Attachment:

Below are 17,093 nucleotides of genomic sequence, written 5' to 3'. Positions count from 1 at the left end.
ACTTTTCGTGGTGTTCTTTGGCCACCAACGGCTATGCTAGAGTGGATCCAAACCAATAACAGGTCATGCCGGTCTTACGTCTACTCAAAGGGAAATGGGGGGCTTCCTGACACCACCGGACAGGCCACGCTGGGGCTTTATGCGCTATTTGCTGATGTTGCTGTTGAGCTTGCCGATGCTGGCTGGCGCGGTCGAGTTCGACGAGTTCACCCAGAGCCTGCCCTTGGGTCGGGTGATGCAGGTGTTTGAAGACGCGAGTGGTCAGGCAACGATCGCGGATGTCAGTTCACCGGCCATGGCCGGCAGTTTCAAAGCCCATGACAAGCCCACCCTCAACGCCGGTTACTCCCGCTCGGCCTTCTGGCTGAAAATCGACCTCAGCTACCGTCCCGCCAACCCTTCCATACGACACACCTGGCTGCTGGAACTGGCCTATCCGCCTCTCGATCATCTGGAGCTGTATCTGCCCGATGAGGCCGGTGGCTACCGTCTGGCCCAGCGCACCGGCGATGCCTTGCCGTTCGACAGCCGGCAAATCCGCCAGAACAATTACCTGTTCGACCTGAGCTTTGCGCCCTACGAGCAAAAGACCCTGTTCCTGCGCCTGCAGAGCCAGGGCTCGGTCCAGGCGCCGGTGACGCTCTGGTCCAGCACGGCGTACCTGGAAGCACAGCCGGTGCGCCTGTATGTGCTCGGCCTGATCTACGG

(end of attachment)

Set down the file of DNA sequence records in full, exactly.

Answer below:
Below are 17,093 nucleotides of genomic sequence, written 5' to 3'. Positions count from 1 at the left end.
ACTTTTCGTGGTGTTCTTTGGCCACCAACGGCTATGCTAGAGTGGATCCAAACCAATAACAGGTCATGCCGGTCTTACGTCTACTCAAAGGGAAATGGGGGGCTTCCTGACACCACCGGACAGGCCACGCTGGGGCTTTATGCGCTATTTGCTGATGTTGCTGTTGAGCTTGCCGATGCTGGCTGGCGCGGTCGAGTTCGACGAGTTCACCCAGAGCCTGCCCTTGGGTCGGGTGATGCAGGTGTTTGAAGACGCGAGTGGTCAGGCAACGATCGCGGATGTCAGTTCACCGGCCATGGCCGGCAGTTTCAAAGCCCATGACAAGCCCACCCTCAACGCCGGTTACTCCCGCTCGGCCTTCTGGCTGAAAATCGACCTCAGCTACCGTCCCGCCAACCCTTCCATACGACACACCTGGCTGCTGGAACTGGCCTATCCGCCTCTCGATCATCTGGAGCTGTATCTGCCCGATGAGGCCGGTGGCTACCGTCTGGCCCAGCGCACCGGCGATGCCTTGCCGTTCGACAGCCGGCAAATCCGCCAGAACAATTACCTGTTCGACCTGAGCTTTGCGCCCTACGAGCAAAAGACCCTGTTCCTGCGCCTGCAGAGCCAGGGCTCGGTCCAGGCGCCGGTGACGCTCTGGTCCAGCACGGCGTACCTGGAAGCACAGCCGGTGCGCCTGTATGTGCTCGGCCTGATCTACGG